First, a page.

🗽 New York City’s government has acknowledged that it will likely fail to meet the deadline set by its own climate law, Local Law 97, which requires a 40% reduction in greenhouse gas emissions from government operations by July 2024. Officials admit that, despite a 25% reduction so far, they will fall short of the 40% goal. Challenges include the slow procurement process, setbacks due to the COVID-19 pandemic, and changes in electricity sources after the closure of the Indian Point Nuclear Facility in 2019. The city government remains on a faster timeline than the private sector, and officials anticipate surpassing the 2030 target of a 50% reduction in carbon emissions with planned projects, vehicle fleet reductions, and the electrification of schools. I guess I never considered that a school could be gas-powered but it does explain why my kid is getting such terrible mileage.

🇭 The Biden administration has released its proposed guidance for a hydrogen credit created through the Inflation Reduction Act, aiming for a climate-friendly approach to boost hydrogen fuel production. The guidance requires companies making hydrogen fuel to adhere to a requirement that they rely on relatively new low-emission energy and to geographic and time-based restraints on hydrogen production energy consumption. The credit allows companies to write off up to $3 per kilogram of “clean hydrogen” they produce if they meet specified requirements. However, the proposed restrictions have faced criticism from industries seeking looser regulations and could trigger a backlash. I have a feeling we’re going to see an Exxon-funded Hindenburg movie pretty soon.

🦟 According to the World Health Organization, dengue is surging globally due to climate change, among other factors. Climate change increases rainfall, humidity, and temperatures, affecting the behavior of mosquitos, which carry dengue, and the transmission of the virus. The WHO reports a tenfold increase in dengue cases over the past two decades, from 500,000 cases in 2000 to 5.2 million in 2019. The ongoing transmission, along with a spike in cases this year, poses a substantial public health challenge, with nearly half of the world’s population at risk. Environmental factors, climate change, and El Niño have altered mosquito distribution, leading to increased dengue cases in new areas, including previously dengue-free countries. The WHO is urging countries to prepare to detect and control dengue transmission. Ah, jeez, I was proud of myself for getting my flu and COVID boosters, and now I gotta worry about dengue fever??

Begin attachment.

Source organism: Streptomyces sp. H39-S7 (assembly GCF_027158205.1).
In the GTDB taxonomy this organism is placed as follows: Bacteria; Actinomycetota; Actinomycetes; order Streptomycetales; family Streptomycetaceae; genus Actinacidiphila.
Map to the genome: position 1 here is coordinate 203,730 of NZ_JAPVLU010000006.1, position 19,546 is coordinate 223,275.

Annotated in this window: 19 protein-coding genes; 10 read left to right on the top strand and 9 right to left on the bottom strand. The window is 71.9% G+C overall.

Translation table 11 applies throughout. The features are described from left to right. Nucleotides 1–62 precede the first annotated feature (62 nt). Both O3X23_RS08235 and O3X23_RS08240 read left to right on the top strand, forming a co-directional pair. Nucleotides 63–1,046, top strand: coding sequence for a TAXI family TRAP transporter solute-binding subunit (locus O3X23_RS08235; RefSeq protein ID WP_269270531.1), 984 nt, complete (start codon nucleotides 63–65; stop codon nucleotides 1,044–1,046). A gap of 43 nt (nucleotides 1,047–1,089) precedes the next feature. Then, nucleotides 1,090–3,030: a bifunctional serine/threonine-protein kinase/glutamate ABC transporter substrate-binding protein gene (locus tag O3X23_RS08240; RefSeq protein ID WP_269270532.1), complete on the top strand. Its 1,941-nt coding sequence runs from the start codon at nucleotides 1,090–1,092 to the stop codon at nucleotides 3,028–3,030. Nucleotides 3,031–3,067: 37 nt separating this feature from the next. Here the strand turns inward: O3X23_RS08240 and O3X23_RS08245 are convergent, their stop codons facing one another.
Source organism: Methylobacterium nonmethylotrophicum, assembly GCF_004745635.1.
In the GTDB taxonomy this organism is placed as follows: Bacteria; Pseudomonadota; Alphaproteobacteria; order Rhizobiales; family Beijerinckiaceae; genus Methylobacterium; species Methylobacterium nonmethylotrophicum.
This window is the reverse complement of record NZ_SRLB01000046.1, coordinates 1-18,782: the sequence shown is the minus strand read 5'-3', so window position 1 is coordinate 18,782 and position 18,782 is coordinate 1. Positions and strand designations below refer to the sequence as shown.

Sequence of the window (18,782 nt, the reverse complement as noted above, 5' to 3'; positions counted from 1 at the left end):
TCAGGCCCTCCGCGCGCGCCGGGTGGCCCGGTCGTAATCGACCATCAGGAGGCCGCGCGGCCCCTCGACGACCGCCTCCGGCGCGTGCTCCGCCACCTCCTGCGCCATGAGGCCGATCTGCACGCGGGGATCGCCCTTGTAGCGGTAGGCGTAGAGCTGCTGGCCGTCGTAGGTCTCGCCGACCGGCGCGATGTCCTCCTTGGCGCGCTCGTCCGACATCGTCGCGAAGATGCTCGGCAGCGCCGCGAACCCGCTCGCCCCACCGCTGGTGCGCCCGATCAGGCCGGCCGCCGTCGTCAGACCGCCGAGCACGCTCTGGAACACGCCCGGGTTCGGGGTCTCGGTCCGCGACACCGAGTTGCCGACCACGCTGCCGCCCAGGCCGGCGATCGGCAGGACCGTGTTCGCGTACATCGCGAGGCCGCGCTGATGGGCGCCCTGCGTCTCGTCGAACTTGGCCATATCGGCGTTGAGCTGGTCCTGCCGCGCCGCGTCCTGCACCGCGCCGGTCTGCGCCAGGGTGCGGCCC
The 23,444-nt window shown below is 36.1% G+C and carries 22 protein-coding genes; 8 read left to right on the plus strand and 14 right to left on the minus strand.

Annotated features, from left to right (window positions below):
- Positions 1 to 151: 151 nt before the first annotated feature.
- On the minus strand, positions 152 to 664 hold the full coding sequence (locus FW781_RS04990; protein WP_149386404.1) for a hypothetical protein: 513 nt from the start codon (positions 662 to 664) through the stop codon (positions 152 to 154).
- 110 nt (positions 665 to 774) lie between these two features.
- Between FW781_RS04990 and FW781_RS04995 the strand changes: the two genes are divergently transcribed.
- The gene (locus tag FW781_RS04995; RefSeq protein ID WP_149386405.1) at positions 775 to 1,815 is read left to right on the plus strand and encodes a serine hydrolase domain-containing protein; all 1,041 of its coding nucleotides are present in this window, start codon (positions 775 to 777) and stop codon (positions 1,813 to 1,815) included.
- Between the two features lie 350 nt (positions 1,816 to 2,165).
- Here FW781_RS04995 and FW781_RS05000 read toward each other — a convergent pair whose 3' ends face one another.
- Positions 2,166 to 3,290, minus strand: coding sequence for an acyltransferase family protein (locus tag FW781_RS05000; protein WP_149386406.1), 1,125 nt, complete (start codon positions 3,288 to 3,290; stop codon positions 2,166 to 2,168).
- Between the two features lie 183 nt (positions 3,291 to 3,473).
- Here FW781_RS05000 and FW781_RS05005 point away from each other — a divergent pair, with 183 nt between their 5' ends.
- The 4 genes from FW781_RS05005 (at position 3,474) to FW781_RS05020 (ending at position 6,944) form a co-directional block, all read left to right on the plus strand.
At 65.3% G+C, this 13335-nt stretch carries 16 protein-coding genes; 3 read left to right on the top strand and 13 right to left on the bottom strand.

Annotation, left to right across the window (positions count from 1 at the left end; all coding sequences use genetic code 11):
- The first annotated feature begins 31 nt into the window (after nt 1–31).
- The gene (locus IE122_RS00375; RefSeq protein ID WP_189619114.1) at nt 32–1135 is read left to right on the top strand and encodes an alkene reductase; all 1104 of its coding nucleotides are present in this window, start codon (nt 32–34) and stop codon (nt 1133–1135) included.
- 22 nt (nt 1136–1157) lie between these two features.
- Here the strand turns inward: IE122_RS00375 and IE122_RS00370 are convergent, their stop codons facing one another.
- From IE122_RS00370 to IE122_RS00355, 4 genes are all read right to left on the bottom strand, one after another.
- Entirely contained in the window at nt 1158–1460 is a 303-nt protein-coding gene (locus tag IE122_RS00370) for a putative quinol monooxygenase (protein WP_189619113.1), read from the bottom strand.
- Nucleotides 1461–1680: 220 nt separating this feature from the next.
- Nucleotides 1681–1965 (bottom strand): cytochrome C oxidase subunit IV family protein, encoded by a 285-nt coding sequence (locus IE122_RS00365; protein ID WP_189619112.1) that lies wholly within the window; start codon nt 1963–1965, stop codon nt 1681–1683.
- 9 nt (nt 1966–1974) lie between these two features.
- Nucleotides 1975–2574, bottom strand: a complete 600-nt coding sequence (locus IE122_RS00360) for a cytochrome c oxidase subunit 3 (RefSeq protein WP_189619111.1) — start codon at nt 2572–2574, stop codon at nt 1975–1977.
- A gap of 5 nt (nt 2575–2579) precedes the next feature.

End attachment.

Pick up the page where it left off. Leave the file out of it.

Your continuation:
💰 Despite a downturn in startup investment in various industries, cleantech and sustainability-focused categories have demonstrated resilience, attracting approximately $13.9 billion globally in 2023. The funding spans areas such as battery recycling, water-conserving crops, carbon capture, and climate software. The U.S. experienced a slight pullback in sustainability-focused funding compared to previous years, but cleantech remained relatively robust. The battery sector saw significant investment, with companies like Verkor and Northvolt securing substantial funding. Carbon capture and storage startups also attracted attention, reflecting the growing urgency to address rising atmospheric carbon levels and mitigate climate change impacts. One silver lining of the scary climate stories that come out every week – they’re inspiring some very rich people to throw money at the problem.